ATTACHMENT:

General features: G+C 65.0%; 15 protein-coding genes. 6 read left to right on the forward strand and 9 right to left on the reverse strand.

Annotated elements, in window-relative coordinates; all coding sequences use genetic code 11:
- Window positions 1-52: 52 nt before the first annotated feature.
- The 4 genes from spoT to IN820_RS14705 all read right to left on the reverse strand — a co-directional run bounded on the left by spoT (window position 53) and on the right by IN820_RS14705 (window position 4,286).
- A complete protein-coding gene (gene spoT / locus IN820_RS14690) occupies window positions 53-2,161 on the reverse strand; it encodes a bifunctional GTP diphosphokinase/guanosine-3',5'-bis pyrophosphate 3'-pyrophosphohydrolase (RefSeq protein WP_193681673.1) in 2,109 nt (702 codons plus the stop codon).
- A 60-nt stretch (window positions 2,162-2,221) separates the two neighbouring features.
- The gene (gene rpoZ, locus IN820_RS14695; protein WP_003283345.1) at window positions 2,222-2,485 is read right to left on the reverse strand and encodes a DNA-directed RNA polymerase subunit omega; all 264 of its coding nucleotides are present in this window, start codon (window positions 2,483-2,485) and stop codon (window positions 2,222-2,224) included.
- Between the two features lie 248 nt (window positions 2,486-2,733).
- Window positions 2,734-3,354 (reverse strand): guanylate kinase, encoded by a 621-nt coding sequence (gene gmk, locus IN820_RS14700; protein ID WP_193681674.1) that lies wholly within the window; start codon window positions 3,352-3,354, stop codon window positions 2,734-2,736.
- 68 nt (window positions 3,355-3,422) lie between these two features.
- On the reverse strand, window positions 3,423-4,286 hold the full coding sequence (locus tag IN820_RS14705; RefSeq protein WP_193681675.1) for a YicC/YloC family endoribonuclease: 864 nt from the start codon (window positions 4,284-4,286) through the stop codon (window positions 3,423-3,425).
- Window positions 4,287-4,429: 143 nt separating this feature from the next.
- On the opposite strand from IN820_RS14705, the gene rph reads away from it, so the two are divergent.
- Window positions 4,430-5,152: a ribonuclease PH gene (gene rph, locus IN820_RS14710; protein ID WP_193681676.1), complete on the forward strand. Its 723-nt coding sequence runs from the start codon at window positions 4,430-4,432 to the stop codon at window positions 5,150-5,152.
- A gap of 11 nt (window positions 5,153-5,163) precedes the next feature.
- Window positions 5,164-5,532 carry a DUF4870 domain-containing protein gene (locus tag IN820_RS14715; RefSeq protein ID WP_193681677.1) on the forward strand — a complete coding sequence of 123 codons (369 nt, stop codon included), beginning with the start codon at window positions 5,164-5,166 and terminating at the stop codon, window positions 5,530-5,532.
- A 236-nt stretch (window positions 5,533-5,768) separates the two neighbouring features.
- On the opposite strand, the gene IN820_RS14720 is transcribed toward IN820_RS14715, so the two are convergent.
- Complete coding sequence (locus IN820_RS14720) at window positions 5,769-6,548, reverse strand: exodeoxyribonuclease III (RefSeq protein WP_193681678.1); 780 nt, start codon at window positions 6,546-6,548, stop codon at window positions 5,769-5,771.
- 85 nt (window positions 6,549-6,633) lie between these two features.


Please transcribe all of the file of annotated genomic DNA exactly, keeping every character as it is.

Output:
General features: G+C 65.0%; 15 protein-coding genes. 6 read left to right on the forward strand and 9 right to left on the reverse strand.

Annotated elements, in window-relative coordinates; all coding sequences use genetic code 11:
- Window positions 1-52: 52 nt before the first annotated feature.
- The 4 genes from spoT to IN820_RS14705 all read right to left on the reverse strand — a co-directional run bounded on the left by spoT (window position 53) and on the right by IN820_RS14705 (window position 4,286).
- A complete protein-coding gene (gene spoT / locus IN820_RS14690) occupies window positions 53-2,161 on the reverse strand; it encodes a bifunctional GTP diphosphokinase/guanosine-3',5'-bis pyrophosphate 3'-pyrophosphohydrolase (RefSeq protein WP_193681673.1) in 2,109 nt (702 codons plus the stop codon).
- A 60-nt stretch (window positions 2,162-2,221) separates the two neighbouring features.
- The gene (gene rpoZ, locus IN820_RS14695; protein WP_003283345.1) at window positions 2,222-2,485 is read right to left on the reverse strand and encodes a DNA-directed RNA polymerase subunit omega; all 264 of its coding nucleotides are present in this window, start codon (window positions 2,483-2,485) and stop codon (window positions 2,222-2,224) included.
- Between the two features lie 248 nt (window positions 2,486-2,733).
- Window positions 2,734-3,354 (reverse strand): guanylate kinase, encoded by a 621-nt coding sequence (gene gmk, locus IN820_RS14700; protein ID WP_193681674.1) that lies wholly within the window; start codon window positions 3,352-3,354, stop codon window positions 2,734-2,736.
- 68 nt (window positions 3,355-3,422) lie between these two features.
- On the reverse strand, window positions 3,423-4,286 hold the full coding sequence (locus tag IN820_RS14705; RefSeq protein WP_193681675.1) for a YicC/YloC family endoribonuclease: 864 nt from the start codon (window positions 4,284-4,286) through the stop codon (window positions 3,423-3,425).
- Window positions 4,287-4,429: 143 nt separating this feature from the next.
- On the opposite strand from IN820_RS14705, the gene rph reads away from it, so the two are divergent.
- Window positions 4,430-5,152: a ribonuclease PH gene (gene rph, locus IN820_RS14710; protein ID WP_193681676.1), complete on the forward strand. Its 723-nt coding sequence runs from the start codon at window positions 4,430-4,432 to the stop codon at window positions 5,150-5,152.
- A gap of 11 nt (window positions 5,153-5,163) precedes the next feature.
- Window positions 5,164-5,532 carry a DUF4870 domain-containing protein gene (locus tag IN820_RS14715; RefSeq protein ID WP_193681677.1) on the forward strand — a complete coding sequence of 123 codons (369 nt, stop codon included), beginning with the start codon at window positions 5,164-5,166 and terminating at the stop codon, window positions 5,530-5,532.
- A 236-nt stretch (window positions 5,533-5,768) separates the two neighbouring features.
- On the opposite strand, the gene IN820_RS14720 is transcribed toward IN820_RS14715, so the two are convergent.
- Complete coding sequence (locus IN820_RS14720) at window positions 5,769-6,548, reverse strand: exodeoxyribonuclease III (RefSeq protein WP_193681678.1); 780 nt, start codon at window positions 6,546-6,548, stop codon at window positions 5,769-5,771.
- 85 nt (window positions 6,549-6,633) lie between these two features.